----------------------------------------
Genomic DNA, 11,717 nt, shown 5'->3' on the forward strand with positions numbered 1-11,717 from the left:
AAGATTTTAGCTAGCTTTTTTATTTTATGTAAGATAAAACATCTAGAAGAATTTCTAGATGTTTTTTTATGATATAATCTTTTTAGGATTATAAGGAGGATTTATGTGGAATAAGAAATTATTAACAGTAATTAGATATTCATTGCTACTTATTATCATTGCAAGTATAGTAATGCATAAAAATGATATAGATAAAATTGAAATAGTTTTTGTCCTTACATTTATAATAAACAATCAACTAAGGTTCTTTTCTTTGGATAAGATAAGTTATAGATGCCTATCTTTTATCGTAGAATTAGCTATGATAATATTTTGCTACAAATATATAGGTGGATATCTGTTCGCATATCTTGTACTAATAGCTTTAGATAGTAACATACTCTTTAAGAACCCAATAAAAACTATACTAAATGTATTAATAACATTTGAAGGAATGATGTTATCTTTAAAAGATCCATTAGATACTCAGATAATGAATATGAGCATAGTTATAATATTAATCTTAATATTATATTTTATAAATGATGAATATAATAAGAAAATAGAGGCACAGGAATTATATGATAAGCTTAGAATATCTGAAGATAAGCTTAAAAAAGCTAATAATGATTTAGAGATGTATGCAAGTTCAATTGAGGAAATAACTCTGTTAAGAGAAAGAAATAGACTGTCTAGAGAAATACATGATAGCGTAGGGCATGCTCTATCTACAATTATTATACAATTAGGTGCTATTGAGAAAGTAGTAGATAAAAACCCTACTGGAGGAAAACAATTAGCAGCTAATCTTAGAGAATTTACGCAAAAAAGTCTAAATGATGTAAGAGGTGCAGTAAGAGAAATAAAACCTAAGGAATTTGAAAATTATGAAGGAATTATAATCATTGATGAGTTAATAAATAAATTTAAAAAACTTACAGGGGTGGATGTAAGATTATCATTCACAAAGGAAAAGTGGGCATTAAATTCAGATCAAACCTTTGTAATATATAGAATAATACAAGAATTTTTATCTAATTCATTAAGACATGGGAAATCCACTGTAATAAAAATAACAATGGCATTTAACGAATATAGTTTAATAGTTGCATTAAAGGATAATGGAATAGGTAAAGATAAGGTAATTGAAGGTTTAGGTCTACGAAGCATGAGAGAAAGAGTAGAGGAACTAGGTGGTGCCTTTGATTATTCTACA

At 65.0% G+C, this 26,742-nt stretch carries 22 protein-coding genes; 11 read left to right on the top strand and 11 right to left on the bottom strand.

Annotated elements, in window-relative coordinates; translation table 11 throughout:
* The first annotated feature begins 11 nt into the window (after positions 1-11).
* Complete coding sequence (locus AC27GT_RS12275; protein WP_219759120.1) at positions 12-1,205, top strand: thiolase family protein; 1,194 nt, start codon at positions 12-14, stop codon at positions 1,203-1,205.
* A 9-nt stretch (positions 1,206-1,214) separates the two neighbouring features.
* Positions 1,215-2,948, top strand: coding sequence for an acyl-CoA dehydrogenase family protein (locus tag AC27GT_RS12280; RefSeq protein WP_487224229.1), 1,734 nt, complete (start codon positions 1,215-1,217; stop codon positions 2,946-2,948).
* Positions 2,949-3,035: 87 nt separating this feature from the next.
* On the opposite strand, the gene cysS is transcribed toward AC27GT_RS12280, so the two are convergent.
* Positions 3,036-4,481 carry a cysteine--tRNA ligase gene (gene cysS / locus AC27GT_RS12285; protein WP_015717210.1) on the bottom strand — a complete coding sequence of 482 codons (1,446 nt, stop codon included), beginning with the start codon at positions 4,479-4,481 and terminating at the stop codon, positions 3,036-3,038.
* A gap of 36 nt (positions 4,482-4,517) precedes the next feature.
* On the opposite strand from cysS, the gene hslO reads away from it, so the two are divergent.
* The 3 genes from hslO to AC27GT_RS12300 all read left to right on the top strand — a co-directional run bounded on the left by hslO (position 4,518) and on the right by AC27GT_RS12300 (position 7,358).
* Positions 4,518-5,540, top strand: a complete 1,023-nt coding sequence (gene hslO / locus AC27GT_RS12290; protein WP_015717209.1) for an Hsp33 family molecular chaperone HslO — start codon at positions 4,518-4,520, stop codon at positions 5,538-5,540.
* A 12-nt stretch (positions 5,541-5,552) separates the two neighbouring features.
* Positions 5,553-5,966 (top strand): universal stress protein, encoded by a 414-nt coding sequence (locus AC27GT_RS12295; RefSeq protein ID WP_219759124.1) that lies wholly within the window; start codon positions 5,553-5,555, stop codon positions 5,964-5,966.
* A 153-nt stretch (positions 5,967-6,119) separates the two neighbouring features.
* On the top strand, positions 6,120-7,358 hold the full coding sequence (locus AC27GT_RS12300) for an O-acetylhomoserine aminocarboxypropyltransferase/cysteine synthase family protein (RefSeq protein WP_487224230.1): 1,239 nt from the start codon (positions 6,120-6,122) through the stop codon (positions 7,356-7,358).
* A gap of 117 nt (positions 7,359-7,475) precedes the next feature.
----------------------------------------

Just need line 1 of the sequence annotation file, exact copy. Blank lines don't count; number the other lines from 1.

Genomic DNA, 11,717 nt, shown 5'->3' on the forward strand with positions numbered 1-11,717 from the left: